Burry Port RNLI Presentation and Christmas Dinner event delayed by pagers

Lifeboats News Release

On a quiet Saturday evening, when all our crew members and partners were thinking of getting ready for Burry Port RNLI Presentation & Christmas Dinner, have a shower, get changed, looking forward to a pleasant evening............

Atlantic 75' Leicester Challeng II' and D Class 'Diane Hilary' near Whitford Lighthouse

Nick Leach

Burry Port RNLI Lifeboats

At 5:06pm off went the pagers, both lifeboats to be launched to assist two vessels in difficulty close to Blue Pool on Burry Holmes, North Gower.

The D Class inshore lifeboat Diane Hilary with helmsman Gary Morgan and the Atlantic 75 Leicester Challenge II helmed by Darren Sheppard, were on the water by 5:15pm and heading for Burry Holmes. The lifeboats were crewed by Jared Phillips, Kevin Lloyd, Lee Fox, Paul Mitchell and Osian Bowen.

A 21 foot fishing boat and a 21 foot Dory were working together off the Holmes when the Dory had some rope wrapped around its propeller. The fishing vessel took the Dory under tow, but after some heavy surf the towed Dory was smashed into the rear of the towing vessel, causing damage to the transom and the 'towing' vessel was taking on water. Both fishing crews were now on board the towing vessel but they decided to drop off two crew members on Broughton Beach and leaving the Dory on anchor.

Both RNLI lifeboats arrived on scene, the Atlantic was tasked to get a tow on the Dory and the D Class to assess the damage to the fishing boat.

It was decided to tow the Dory back to Burry Port and escort the fishing vessel, with its crew of two, back up the estuary to its moorings in Loughor.

The Dory was towed back but just off Burry Port Harbour it capsized and sank, with an RNLI crew member escaping quickly and losing some vital RNLI equipment in the process. The tow was dropped to recover the crewman, but for safety and with no life at risk, the Dory was abandoned.

In the meantime the D Class had escorted the fishing vessel close to Loughor Bridge where it was safely moored until the rising tide could allow it in to Loughor moorings. UK Coastguard Units were monitoring its situation. Loughor inshore rescue boat were put on standby later, as the vessel passed under Loughor Bridge heading to its moorings.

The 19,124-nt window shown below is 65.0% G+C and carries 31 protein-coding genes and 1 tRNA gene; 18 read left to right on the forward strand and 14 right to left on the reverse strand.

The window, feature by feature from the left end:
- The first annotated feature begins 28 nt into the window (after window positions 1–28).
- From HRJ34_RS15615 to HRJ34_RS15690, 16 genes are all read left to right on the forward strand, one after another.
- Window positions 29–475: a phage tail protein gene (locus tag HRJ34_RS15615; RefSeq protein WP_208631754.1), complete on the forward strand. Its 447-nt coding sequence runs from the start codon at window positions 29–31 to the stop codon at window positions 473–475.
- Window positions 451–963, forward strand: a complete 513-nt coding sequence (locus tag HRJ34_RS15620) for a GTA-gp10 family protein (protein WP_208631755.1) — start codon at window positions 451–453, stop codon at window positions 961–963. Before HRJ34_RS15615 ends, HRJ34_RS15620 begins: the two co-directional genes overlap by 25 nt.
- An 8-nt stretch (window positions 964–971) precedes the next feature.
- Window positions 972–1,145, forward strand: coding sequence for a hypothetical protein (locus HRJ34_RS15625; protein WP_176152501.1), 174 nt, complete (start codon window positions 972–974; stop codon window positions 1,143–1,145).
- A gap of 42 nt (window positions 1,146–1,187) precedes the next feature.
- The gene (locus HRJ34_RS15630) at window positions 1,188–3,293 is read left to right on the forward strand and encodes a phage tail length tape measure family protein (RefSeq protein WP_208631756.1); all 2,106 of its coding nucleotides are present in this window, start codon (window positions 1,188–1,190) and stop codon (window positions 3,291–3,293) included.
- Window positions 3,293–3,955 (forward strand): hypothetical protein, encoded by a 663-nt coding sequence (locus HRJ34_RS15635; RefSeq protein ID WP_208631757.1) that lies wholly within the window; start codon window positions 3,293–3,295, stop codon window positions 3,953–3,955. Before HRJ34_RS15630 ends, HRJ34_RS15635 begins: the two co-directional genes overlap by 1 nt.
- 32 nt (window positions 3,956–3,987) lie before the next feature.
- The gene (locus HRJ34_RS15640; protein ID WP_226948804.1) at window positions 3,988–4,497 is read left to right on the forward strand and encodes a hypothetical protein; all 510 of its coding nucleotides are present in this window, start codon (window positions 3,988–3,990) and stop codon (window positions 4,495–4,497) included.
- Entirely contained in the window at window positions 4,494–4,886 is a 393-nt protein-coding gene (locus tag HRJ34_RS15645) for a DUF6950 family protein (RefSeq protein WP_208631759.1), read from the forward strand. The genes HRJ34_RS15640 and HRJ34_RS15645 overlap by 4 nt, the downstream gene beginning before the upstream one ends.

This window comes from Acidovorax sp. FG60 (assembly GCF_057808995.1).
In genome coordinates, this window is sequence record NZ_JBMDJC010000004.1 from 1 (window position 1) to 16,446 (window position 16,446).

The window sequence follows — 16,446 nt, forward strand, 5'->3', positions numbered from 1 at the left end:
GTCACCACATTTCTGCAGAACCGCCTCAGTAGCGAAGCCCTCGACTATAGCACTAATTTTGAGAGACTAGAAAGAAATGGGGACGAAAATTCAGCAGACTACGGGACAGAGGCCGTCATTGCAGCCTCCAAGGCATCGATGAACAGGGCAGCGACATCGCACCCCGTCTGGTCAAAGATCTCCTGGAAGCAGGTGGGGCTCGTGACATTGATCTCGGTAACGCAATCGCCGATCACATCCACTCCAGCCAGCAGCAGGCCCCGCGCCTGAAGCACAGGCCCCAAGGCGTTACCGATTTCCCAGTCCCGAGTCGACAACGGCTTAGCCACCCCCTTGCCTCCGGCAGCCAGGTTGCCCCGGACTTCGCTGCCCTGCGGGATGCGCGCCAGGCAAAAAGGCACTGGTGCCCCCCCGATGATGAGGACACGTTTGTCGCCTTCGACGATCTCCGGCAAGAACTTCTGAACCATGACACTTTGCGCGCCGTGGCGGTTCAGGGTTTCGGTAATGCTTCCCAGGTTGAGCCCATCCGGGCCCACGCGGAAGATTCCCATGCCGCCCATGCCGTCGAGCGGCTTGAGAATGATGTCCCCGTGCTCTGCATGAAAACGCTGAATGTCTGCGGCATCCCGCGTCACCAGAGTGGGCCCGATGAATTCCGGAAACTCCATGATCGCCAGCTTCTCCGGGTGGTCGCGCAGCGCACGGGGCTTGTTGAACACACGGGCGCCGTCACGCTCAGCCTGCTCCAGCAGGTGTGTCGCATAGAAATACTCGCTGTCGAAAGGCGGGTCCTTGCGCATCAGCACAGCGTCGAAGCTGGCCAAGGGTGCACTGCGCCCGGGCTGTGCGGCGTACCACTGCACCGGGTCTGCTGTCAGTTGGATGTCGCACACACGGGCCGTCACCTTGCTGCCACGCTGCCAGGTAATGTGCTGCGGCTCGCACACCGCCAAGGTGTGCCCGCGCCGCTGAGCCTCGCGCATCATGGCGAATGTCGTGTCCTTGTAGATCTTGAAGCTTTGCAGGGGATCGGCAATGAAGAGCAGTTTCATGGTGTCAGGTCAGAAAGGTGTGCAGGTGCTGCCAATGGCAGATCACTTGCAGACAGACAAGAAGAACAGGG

Weather conditions caused some recovery problems at Burry Port and eventually there was sufficient water to enter Burry Port Harbour. Both boats were recovered and all crew members safe and sound.

The fishing vessel was safely moored at Loughor and the Dory was recovered on Sunday morning by its owners.

Meanwhile, the dinner was delayed for at least one hour but we all managed to sit down for food at 9:15pm, 90 minutes later than planned.

Terrific job by the staff at the Ashburnham Golf Club, a cracking meal, and not spoilt by our delay.

RNLI media contact

For more information contact Alun Wells, Burry port Lifeboat Press Officer on 07929 783239 or email a.wells142@btinternet.com.

Key facts about the RNLI

The Royal National Lifeboat Institution is the charity that saves lives at sea. Our volunteers provide a 24-hour search and rescue service in the United Kingdom and Ireland from 238 lifeboat stations, including four along the River Thames and inland lifeboat stations at Loch Ness, Lough Derg, Enniskillen and Lough Ree. Additionally the RNLI has more than 1,000 lifeguards on over 240 beaches around the UK and operates a specialist flood rescue team, which can respond anywhere across the UK and Ireland when inland flooding puts lives at risk.

The RNLI relies on public donations and legacies to maintain its rescue service. As a charity it is separate from, but works alongside, government-controlled and funded coastguard services. Since the RNLI was founded in 1824 our lifeboat crews and lifeguards have saved at least 140,000 lives. Volunteers make up 95% of the charity, including 4,600 volunteer lifeboat crew members and 3,000 volunteer shore crew. Additionally, tens of thousands of other dedicated volunteers raise funds and awareness, give safety advice, and help in our museums, shops and offices.

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